Figure 67.             Percent of patients achieving ASAS40 response through week 16 in COAST-X, NRIa

[…]

Efficacy was maintained up to week 52 as assessed by the endpoints presented in Table 132.

[…]

9.         DATE OF FIRST AUTHORISATION/RENEWAL OF THE AUTHORISATION

Date of first authorisation: 25 April 2016

Date of latest renewal: 17 December 2020

 

10.       DATE OF REVISION OF THE TEXT

17 December 2020 14 January 2021

 

                                                                                                                                                                                                                                                                                                                                                                                                                               TA132M

EDM Updated on 05 January 2021

File name

Taltz_syringe_IFU_UK-IE-MT_Dec20_1609850162.pdf

Reasons for updating

  • Add New Doc

Updated on 05 January 2021

File name

Taltz_SmPC_17Dec20_TA12M_UK-IE_1609849814.pdf

Reasons for updating

  • Change to section 2 - Qualitative and quantitative composition
  • Change to section 3 - Pharmaceutical form
  • Change to section 4.2 - Posology and method of administration
  • Change to section 4.4 - Special warnings and precautions for use
  • Change to section 4.5 - Interaction with other medicinal products and other forms of interaction
  • Change to section 4.8 - Undesirable effects
  • Change to section 5.1 - Pharmacodynamic properties
  • Change to section 5.3 - Preclinical safety data
  • Change to section 6.6 - Special precautions for disposal and other handling
  • Change to section 9 - Date of first authorisation/renewal of the authorisation
  • Change to section 10 - Date of revision of the text
  • Improved presentation of SPC
  • Removal of Black Inverted Triangle

Legal category:Product subject to medical prescription which may not be renewed (A)

Free text change information supplied by the pharmaceutical company

Changes

Added (underline) deleted (strikethrough)

  • Table and Figure numbers updated
  • Formatting updates made throughout the document

 

This medicinal product is subject to additional monitoring. This will allow quick identification of new safety information. Healthcare professionals are asked to report any suspected adverse reactions. See section 4.8 for how to report adverse reactions.

2.         QUALITATIVE AND QUANTITATIVE COMPOSITION

[…]

Ixekizumab is a recombinant humanised monoclonal antibody produced in CHO cells by recombinant DNA technology.

[…]

3.         PHARMACEUTICAL FORM

Pre-filled syringe

Solution for injection in pre-filled syringe (injection).

Pre-filled pen

Solution for injection in pre-filled pen.

 

4.2          Posology and method of administration

This medicinal product Taltz is intended for use under the guidance and supervision of a physician experienced in the diagnosis and treatment of conditions for which Taltz it is indicated.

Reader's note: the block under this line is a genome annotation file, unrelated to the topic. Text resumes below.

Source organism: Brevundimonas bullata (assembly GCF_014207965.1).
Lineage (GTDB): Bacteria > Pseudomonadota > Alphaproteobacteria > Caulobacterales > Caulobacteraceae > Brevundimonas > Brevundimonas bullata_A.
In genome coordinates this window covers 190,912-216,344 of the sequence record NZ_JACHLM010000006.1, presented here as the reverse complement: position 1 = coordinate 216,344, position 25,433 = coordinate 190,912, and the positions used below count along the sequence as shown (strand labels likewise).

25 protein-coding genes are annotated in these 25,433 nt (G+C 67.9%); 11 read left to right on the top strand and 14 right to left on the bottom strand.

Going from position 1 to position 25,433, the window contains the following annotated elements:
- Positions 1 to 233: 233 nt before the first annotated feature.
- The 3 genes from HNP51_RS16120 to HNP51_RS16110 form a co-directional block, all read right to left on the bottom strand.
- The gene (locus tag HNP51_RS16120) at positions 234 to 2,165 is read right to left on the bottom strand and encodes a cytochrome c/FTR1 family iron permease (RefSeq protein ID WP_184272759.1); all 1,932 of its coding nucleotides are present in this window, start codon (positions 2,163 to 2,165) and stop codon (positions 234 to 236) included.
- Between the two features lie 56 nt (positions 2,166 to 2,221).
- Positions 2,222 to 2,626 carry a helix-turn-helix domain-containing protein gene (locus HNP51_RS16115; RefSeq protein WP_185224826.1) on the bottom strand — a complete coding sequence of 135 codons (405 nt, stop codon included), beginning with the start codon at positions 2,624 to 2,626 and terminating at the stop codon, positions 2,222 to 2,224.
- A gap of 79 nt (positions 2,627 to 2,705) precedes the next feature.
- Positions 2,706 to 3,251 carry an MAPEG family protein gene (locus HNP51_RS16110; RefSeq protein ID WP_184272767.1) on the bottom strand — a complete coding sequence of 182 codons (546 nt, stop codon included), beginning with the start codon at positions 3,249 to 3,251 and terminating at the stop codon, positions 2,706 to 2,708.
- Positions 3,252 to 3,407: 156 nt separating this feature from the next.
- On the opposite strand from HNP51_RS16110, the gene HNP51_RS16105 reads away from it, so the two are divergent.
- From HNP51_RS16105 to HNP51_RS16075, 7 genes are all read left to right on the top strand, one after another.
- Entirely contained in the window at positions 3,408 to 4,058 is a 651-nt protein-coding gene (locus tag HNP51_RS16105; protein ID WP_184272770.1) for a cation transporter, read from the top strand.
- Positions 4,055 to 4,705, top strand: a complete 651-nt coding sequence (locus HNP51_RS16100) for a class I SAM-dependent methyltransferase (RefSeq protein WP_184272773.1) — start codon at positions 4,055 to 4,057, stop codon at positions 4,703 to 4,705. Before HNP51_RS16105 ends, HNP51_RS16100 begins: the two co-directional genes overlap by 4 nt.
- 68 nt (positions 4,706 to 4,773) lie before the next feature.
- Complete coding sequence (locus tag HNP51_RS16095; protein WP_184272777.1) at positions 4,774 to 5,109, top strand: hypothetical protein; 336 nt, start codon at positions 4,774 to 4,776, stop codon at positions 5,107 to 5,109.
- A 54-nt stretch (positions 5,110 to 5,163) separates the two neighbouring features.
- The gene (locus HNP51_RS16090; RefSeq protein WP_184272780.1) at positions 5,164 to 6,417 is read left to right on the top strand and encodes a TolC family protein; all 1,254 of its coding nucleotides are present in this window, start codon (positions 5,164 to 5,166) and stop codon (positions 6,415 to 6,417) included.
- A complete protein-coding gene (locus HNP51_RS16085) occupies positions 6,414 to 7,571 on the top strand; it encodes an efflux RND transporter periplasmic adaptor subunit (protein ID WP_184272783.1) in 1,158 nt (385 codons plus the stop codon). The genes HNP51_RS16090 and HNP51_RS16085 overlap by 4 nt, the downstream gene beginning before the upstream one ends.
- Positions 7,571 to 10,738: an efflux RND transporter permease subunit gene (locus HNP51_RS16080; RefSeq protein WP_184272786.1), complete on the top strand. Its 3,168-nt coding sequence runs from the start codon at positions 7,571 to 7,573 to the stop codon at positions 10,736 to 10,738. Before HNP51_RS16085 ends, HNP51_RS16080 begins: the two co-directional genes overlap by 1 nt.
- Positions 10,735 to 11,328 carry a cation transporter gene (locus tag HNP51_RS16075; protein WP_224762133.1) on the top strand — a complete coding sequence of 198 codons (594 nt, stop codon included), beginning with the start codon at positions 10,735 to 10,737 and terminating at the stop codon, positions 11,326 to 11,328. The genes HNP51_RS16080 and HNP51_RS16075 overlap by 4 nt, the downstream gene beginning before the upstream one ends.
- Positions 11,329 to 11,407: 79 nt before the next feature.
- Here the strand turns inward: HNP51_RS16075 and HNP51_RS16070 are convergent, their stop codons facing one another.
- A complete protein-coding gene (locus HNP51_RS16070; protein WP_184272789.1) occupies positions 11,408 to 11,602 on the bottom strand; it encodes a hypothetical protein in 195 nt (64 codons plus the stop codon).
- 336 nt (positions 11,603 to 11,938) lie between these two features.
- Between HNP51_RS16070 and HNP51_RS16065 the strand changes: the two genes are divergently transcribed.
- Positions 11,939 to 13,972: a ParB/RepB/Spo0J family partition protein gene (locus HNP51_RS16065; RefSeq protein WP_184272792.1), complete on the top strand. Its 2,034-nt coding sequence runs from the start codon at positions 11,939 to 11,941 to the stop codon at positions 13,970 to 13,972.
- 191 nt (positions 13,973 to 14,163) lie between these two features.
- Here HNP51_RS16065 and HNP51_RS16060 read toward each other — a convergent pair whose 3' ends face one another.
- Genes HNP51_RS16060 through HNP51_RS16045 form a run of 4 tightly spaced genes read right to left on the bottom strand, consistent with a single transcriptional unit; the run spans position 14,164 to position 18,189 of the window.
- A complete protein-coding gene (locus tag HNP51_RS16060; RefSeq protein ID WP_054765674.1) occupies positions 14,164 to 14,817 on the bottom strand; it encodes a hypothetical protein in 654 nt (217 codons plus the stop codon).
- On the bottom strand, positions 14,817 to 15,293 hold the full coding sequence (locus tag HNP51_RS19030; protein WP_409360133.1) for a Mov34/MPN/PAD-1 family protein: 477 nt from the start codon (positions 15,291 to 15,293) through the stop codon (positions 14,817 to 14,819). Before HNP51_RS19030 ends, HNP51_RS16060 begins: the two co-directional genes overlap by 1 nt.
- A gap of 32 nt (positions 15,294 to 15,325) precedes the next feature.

[…]

Special populations

Elderly (≥ 65 years)

No dose adjustment is required (see section 5.2).

There is limited information in subjects aged ≥ 75 years.

Renal or hepatic impairment

Taltz has not been studied in these patient populations. No dose recommendations can be made.

Paediatric population

[…]

For instructions on preparation of the medicinal product before administration, see section 6.6.

[…]

 

4.4          Special warnings and precautions for use

[…]

Taltz should be used with caution in patients with clinically important chronic infection or a history of recurrent infection. Patients should be instructed to seek medical advice if signs or symptoms suggestive of an infection occur.  If an infection develops, monitor patients should be carefully monitored and Taltz discontinued Taltz if the patient is not responding to standard therapy or if the infection becomes serious. Taltz should not be resumed until the infection resolves.

Taltz must not be given to patients with active tuberculosis (TB). Consider aAnti-TB therapy prior to initiation of Taltz in patients with latent TB should be considered.

[…]

Excipients

This medicinal product contains less than 1 mmol sodium (23 mg) per 80 mg dose, that is to sayi.e., essentially “sodium-free”.

 

4.5          Interaction with other medicinal products and other forms of interaction

In plaque psoriasis studies, the safety of Taltz in combination with other immunomodulatory agents or phototherapy has not been evaluated.

In population pharmacokinetic analyses, drug clearance of ixekizumab was not affected by concomitant administration of oral corticosteroids, NSAIDs, sulfasalazine, or methotrexate.

Cytochrome P450 Ssubstrates

Results from an drug-drug interaction study in patients with moderate-to-severe psoriasis determined that 12 weeks of administration of ixekizumab with substances drugs metaboliszed by CYP3A4 (i.e., midazolam), CYP2C9 (i.e., warfarin), CYP2C19 (i.e., omeprazole), CYP1A2 (i.e., caffeine) or CYP2D6 (i.e., dextromethorphan) does not have a clinically significant impact on the pharmacokinetics of these substancesdrugs.

 

4.8          Undesirable effects

Summary of the safety profile

The most frequently reported adverse drug reactions (ADRs) were injection site reactions (15.5 %) and upper respiratory tract infections (16.4 %) (most frequently nasopharyngitis).

Tabulated list of adverse reactions

Adverse reactionsDRs from clinical studies and postmarketing reports (Table 1) are listed by MedDRA system organ class. Within each system organ class, the Aadverse reactionsDRs are ranked by frequency, with the most frequent reactions first. Within each frequency grouping, adverse drug reaction is are presented in order of decreasing seriousness. In addition, the corresponding frequency category for each adverse reactionADR is based on the following convention: very common (≥ 1/10); common (≥ 1/100 to < 1/10); uncommon (≥ 1/1,000 to < 1/100); rare (≥ 1/10,000 to < 1/1,000); very rare (< 1/10,000).